Unlovely by Celeste Conway, published by Merit Press on 2nd January 2015
Accidents happen. But they happen more often when the beautiful ballet dancers return each summer to the island. When he hears the ruthless way that the loveliest dancer talks about boys getting what they deserve when they break girls' hearts, Harley, home for the summer after his first year of college, wonders if he's losing his mind. He knows for sure that he's losing his heart to this girl...But then, strange incidents start happening all over the island and Harley is caught between desire and fear: could he also be in danger of losing his life?
I haven’t read any books by Celeste Conway before but I was attracted by the absolutely beautiful cover and the fact that it featured ballerinas. Two of the things which are guaranteed to make me pick a book up!
The main character Harley starts a summer romance with a beautiful ballet dancer called Cassandra. Although he hasn’t gotten over Mairin, the girl he thought he would always be with, she has moved on and closed that door behind them. Harley is initially infatuated with Cassandra, but then terrible things start happening to the boys who ‘supposedly’ wrong the ballerinas and his life turns into a nightmare. I loved the way that the story echoes that of the ballet Giselle. This was really clever and made me want to watch the ballet itself now. I wasn't familiar with the story itself, so I had no clue what was going to happen with Harley and the dancers.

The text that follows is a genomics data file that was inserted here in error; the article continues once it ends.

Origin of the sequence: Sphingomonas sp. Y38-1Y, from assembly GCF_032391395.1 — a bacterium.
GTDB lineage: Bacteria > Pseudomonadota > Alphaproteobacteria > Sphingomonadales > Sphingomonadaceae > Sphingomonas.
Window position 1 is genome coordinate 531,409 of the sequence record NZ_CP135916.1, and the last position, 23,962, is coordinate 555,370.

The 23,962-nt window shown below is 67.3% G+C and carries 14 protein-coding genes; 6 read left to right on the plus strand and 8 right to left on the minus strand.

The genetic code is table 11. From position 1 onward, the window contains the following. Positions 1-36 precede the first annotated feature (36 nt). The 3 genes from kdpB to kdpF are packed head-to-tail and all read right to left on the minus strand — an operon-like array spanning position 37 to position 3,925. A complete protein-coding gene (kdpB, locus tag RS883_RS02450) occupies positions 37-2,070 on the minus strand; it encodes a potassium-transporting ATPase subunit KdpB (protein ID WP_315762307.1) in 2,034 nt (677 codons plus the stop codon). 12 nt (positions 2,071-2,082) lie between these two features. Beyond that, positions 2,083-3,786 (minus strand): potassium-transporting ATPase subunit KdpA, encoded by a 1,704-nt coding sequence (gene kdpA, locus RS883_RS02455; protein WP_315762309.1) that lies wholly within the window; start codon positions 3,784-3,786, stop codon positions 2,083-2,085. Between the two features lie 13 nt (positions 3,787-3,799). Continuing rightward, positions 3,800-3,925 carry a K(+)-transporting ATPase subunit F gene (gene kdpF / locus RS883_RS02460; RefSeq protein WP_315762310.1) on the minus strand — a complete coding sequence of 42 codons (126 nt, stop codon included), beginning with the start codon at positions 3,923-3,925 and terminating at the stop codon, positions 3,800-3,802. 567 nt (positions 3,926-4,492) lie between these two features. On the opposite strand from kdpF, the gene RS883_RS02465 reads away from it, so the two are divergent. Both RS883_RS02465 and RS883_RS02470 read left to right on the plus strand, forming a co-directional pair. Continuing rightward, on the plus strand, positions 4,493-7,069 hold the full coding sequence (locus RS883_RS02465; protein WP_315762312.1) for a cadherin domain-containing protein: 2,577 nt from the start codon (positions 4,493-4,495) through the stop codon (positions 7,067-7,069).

Harley was likeable and decent but didn’t wow me as the protagonist of the book. Celeste Conway definitely carried off the male central viewpoint but I would have liked to have seen some different sides to his character, as at times he was a bit one-dimensional.
I found the beginning of the book started off very slowly and I wasn’t sure if it was going to do enough to grab me. However, I got more involved in the story as events progressed and then I had to keep reading on to find out what was going to happen next. It did tail out again at the conclusion but I like the fact that it left a seed of doubt about what might occur after the reader has finished the last page.
The story combines both romance and horror but I actually thought that the book wasn’t as scary I thought it would be. The horror is more implied rather than explicit and it’s the suspenseful, jumpy kind of horror, rather than the sort that makes you want to keep the light on all night.